WHEELING - The more ethane, propane, butane and other so-called wet gases that are found in the natural gas, the more likely rigs will be called in to drill for it, as companies continue shifting their operations from Pennsylvania to Ohio and West Virginia.
"Until natural gas prices pick back up again, I think you'll see more rigs moving into that wet area along the Ohio River,"said Corky DeMarco, executive director of the West Virginia Oil and Natural Gas Association.
According to the New York Mercantile Exchange, or NYMEX, natural gas prices hovered around $2.80 per 1,000 cubic feet last week, sharply lower than in previous years but up from the near $2 per unit seen earlier this year.
"There's no doubt, at this point, that companies are looking for the gas with the most hydrocarbons they can find. That is the wet gas - that area is full of liquids up there," DeMarco added, referring to the Northern Panhandle and East Ohio.
"There just is not much incentive to drill in dry gas right now."
Generally, throughout the Marcellus and Utica shale formations, the farther east one drills for gas, the more likely this gas is to be of the dry type. The methane-dominated dry gas does not require much processing, so it is much more ready to be sent to market and used by energy companies such as Columbia Gas and Mountaineer Gas.
As drillers move their operations toward the west, they are more likely to find the liquids-rich wet gas, which includes ethane, propane, butane and pentane, in addition to the dry methane gas. Ethane is the product that would be used to make ethylene at an ethane cracker.
Every month, oilfield services company Baker Hughes Inc. issues a report listing the number of rigs operating in each state. The number in West Virginia is now 27, the same as it was in January. This compares to only 20 rigs working in the state at this time last year, reflecting a 35 percent increase in drilling over the last year.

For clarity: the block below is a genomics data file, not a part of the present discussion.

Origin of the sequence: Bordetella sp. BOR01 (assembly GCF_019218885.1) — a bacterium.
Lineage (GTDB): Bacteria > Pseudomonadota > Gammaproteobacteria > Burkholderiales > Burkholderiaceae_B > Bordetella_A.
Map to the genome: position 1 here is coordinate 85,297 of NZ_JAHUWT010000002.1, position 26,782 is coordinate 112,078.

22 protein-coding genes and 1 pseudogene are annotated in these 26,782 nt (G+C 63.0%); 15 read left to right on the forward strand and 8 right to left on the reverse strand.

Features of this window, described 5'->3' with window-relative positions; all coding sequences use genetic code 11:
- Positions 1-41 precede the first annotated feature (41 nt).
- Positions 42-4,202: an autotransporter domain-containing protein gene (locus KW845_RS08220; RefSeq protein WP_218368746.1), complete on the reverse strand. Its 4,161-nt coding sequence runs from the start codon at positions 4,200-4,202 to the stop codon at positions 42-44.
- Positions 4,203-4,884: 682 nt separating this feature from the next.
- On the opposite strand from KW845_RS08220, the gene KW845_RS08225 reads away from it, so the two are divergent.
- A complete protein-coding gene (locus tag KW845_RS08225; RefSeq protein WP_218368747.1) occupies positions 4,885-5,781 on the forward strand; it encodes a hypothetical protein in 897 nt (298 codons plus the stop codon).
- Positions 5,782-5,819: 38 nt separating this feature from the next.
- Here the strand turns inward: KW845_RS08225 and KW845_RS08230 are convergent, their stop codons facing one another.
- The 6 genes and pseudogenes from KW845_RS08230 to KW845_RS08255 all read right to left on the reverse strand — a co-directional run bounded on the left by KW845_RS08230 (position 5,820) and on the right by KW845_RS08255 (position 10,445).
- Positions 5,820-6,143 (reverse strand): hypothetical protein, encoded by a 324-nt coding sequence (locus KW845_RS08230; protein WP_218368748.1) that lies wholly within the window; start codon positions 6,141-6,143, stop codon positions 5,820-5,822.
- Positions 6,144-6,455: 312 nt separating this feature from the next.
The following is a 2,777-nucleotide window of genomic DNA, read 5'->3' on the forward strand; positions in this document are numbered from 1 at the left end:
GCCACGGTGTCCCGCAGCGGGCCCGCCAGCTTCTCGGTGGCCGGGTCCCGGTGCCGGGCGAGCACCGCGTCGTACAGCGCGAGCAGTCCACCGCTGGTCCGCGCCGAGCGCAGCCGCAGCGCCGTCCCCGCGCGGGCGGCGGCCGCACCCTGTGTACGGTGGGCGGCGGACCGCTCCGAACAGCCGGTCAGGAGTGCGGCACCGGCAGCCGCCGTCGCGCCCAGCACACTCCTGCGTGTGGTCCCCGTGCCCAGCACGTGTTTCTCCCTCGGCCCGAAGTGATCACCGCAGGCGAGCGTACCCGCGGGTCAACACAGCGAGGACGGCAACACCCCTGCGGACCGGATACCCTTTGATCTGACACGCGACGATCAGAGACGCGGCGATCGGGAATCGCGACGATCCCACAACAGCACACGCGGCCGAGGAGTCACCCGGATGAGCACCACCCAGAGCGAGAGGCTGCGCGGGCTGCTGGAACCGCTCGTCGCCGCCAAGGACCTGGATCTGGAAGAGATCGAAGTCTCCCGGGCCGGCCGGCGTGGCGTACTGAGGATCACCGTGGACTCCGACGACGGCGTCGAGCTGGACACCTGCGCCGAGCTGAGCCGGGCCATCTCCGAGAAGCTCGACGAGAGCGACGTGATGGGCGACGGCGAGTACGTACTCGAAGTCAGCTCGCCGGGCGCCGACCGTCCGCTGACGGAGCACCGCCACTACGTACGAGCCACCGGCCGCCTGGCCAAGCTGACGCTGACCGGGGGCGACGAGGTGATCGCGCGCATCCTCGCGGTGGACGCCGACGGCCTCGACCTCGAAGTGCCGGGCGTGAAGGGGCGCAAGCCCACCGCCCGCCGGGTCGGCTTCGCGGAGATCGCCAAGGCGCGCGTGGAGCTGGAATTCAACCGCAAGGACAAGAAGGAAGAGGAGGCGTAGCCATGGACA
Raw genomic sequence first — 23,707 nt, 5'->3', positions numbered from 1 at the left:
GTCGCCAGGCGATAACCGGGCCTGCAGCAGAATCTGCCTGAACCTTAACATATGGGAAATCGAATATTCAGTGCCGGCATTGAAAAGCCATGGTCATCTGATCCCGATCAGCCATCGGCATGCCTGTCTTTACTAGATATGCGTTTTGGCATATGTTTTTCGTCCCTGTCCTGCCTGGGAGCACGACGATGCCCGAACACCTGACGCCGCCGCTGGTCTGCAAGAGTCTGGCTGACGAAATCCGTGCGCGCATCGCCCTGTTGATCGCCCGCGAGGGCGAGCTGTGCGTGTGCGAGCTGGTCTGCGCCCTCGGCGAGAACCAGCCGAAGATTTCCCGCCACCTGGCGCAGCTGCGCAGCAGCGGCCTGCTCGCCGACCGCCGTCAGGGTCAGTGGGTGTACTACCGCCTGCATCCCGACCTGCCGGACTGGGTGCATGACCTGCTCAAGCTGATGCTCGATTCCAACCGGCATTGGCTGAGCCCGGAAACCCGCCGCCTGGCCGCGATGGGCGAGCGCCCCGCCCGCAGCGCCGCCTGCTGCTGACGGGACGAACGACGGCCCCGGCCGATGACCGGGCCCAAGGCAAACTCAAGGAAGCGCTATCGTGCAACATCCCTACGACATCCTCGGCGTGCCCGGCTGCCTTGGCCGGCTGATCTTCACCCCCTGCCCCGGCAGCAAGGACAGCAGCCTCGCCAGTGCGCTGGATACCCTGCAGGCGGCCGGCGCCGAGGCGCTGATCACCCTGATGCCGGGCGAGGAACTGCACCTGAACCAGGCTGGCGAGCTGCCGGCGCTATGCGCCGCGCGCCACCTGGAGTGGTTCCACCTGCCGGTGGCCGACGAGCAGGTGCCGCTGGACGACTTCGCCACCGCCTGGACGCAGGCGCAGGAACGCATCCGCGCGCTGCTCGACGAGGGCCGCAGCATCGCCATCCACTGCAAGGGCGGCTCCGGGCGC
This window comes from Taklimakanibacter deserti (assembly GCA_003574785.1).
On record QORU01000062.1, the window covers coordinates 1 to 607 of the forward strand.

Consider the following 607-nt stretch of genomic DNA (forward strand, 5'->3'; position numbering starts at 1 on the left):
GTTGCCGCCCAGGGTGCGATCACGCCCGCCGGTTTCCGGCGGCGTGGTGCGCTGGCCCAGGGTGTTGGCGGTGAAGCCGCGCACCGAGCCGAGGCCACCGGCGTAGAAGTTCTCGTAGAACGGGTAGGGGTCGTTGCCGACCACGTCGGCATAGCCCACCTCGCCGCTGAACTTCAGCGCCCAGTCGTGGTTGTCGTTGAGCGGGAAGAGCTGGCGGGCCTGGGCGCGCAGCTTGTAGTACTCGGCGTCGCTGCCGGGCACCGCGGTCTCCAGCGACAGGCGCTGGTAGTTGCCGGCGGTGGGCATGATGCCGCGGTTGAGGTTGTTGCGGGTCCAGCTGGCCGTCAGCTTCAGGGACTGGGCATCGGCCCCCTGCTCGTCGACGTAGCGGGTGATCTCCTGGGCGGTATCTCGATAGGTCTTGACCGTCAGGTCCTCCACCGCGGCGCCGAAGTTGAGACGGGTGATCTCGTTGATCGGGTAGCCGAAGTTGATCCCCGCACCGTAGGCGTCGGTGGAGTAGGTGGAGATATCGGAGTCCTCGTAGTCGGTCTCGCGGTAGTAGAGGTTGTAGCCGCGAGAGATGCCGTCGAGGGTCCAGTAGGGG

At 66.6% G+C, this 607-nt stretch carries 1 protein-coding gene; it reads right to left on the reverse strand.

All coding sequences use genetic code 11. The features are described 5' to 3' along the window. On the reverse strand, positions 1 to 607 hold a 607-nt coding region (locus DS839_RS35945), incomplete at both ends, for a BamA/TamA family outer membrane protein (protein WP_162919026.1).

Ohio, meanwhile, has seen a 50 percent increase in drilling activity since July 2011. There are now 18 rigs working in the Buckeye State, up from just 12 last year.
On the other hand, Pennsylvania has seen the number of rigs working there decline from 115 at this time last year to just 78 this year. Throughout the nation, there are now 1,965 rigs drilling, compared to 1,900 in July 2011.
Chesapeake Energy announced plans earlier this year to shift much of the company's focus from drilling in the methane-dominated dry gas regions in much of Pennsylvania to drilling in the wet gas areas.
For Chesapeake, the move to the wet gas areas seems to be paying dividends. Company information shows that for a typical dry gas well, the company makes an average of $13,000 in revenue per day. However, for a wet gas well, the daily revenue more than doubles to $27,800 per day. Finally, for a "wetter" gas well, such as those found locally, Chesapeake states the company earns an average of $38,800 in revenue every day of production.
DeMarco said this is a a typical average for liquids rich gas compared to dry gas production, noting the phenomenon should continue until natural gas prices recover.
That's good news for local residents who have leased their gas rights, as more drilling means more production and royalty payments. That money could then go to work in the local economy.